Fantasy Minors College Baseball Baseball


A tribute to the Splendid Splinter

By Jim Huber,

Imagine Ted Williams gone. It's nearly impossible, isn't it? Disappeared perhaps, for he loved to do that. Quietly leaving us for some deserted fishing hole. But gone completely? Why, that's impossible.

He was, after all, Teddy Ballgame. The Splendid Splinter. As close to Superman as anybody from this planet who had ever put on a baseball uniform.

That he could be vulnerable seemed ludicrous, though his decline in recent years had become public knowledge, surgery to reduce blockage in a neck artery beginning his slide. In our minds, he never seemed a day over 30. Tough as nails and surely able to slip right back into a batting box and hit .400 again today.

The Hall of Famer played his entire magnificent career with the Boston Red Sox from 1939 through 1960. A lifetime average over those 19 years of .344, the centerpiece, of course, 1941 when he became the last major leaguer to hit over .400. He finished at .406.

Nineteen-thirty-nine to 1960. Nineteen seasons. There's something missing there, you say. Well, of course -- three years during World War II when he was in the Navy air corps. And if you take into account the Korean conflict, during which he only went to bat 43 times in two years because of a stint as a Marine fighter pilot, war took a significant toll.

But if baseball was a passion, war was a duty -- and he worked just as hard at one as the other.

"I could never resent the three years I spent in World War II," Williams said. "Not that I did anything, but the very fact that everybody was in the service or doing something -- never regretted those years. I was proud of those years. I was happy that it happened that way."

He was the consummate hitter of a baseball. But he never took it for granted, sometimes waking his roommates when he was practicing his swing in the middle of the night.

"When some guy said one day, 'Boy, that kid has got quick wrists!' Well, I even today don't think that quick wrists are that important. I didn't know whether it was good or bad, but it sounded like a compliment to me. And when I heard that I said, 'Just wait 'til the next time he sees me!' I was going to get quicker yet!"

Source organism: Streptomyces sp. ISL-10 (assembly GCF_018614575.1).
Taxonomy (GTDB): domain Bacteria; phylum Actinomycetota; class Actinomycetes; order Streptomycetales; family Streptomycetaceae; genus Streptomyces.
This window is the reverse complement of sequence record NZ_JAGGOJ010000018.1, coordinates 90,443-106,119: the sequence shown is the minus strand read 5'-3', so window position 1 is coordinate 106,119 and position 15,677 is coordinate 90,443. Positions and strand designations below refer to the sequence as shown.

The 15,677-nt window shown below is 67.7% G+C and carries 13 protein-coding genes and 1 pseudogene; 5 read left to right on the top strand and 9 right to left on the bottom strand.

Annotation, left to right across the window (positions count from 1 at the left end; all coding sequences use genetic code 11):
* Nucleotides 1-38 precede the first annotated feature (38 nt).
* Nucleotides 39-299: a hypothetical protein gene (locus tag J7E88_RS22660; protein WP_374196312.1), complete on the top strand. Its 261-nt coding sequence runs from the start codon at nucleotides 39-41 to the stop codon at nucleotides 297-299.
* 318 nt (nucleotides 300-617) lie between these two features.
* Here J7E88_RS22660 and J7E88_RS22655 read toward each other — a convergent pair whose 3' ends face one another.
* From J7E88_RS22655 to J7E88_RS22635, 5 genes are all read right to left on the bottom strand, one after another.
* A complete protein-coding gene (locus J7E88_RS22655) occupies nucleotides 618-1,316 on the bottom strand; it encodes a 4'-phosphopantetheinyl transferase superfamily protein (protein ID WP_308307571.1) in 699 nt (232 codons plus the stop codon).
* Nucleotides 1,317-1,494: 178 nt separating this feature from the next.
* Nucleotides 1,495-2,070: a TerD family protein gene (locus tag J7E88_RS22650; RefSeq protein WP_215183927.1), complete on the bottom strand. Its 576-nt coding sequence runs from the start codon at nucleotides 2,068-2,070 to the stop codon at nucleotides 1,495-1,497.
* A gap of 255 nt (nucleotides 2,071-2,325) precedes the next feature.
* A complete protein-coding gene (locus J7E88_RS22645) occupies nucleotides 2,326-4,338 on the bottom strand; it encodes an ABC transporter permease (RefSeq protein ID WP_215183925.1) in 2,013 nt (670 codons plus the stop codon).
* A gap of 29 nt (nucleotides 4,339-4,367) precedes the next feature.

It was a talent of which he was quite proud. And when he had his worst season in 1959, a year he considered retiring after hitting just .254, he refused to leave the game on that note. And so he stayed another season, hit .316 with 29 home runs, including one in his final at-bat.

He spent four seasons managing before finally retiring to the solitude of the fishing hole. From the Florida Keys to New Brunswick, Canada, and finally to the Florida Gulf Coast, he was a lifelong loner.

But he came back to us several times, once to help promote the opening of a Ted Williams Museum in central Florida. And there, midst the statutes and memorabilia, came one single line that best sums up Theodore Samuel Williams. He said, "I want people to say, 'There goes Ted Williams, the greatest hitter who ever lived.'"

Williams had a gleam in his eye as he told the gathered crowd, "They can never write ever again that I was hardheaded. And never write again that I never tipped my hat to the crowd. Because today," he said with a chuckle as he lifted his baseball cap from his head and listened to the appreciative cheers as his fans anticipated his next move, "I tip my hat to all the people in New England."

And all of the people of the world tip their caps now in the utmost of respect.